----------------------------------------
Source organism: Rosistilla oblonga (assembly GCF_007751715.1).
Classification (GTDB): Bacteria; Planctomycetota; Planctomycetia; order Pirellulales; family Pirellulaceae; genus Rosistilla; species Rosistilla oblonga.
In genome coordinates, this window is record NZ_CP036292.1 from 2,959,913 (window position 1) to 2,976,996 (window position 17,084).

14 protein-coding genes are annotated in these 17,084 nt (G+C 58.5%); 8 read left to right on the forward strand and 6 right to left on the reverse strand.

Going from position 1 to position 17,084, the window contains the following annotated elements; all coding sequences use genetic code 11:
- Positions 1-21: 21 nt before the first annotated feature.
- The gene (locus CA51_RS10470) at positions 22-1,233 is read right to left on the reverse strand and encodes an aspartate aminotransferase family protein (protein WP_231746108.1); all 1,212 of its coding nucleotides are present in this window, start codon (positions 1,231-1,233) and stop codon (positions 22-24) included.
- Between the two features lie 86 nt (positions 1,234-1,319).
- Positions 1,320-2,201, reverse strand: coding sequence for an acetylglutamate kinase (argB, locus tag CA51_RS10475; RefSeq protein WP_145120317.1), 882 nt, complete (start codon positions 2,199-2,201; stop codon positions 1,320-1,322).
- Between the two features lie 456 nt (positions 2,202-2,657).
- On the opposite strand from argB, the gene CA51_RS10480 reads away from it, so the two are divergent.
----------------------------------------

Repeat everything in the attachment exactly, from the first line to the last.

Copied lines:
Source organism: Rosistilla oblonga (assembly GCF_007751715.1).
Classification (GTDB): Bacteria; Planctomycetota; Planctomycetia; order Pirellulales; family Pirellulaceae; genus Rosistilla; species Rosistilla oblonga.
In genome coordinates, this window is record NZ_CP036292.1 from 2,959,913 (window position 1) to 2,976,996 (window position 17,084).

14 protein-coding genes are annotated in these 17,084 nt (G+C 58.5%); 8 read left to right on the forward strand and 6 right to left on the reverse strand.

Going from position 1 to position 17,084, the window contains the following annotated elements; all coding sequences use genetic code 11:
- Positions 1-21: 21 nt before the first annotated feature.
- The gene (locus CA51_RS10470) at positions 22-1,233 is read right to left on the reverse strand and encodes an aspartate aminotransferase family protein (protein WP_231746108.1); all 1,212 of its coding nucleotides are present in this window, start codon (positions 1,231-1,233) and stop codon (positions 22-24) included.
- Between the two features lie 86 nt (positions 1,234-1,319).
- Positions 1,320-2,201, reverse strand: coding sequence for an acetylglutamate kinase (argB, locus tag CA51_RS10475; RefSeq protein WP_145120317.1), 882 nt, complete (start codon positions 2,199-2,201; stop codon positions 1,320-1,322).
- Between the two features lie 456 nt (positions 2,202-2,657).
- On the opposite strand from argB, the gene CA51_RS10480 reads away from it, so the two are divergent.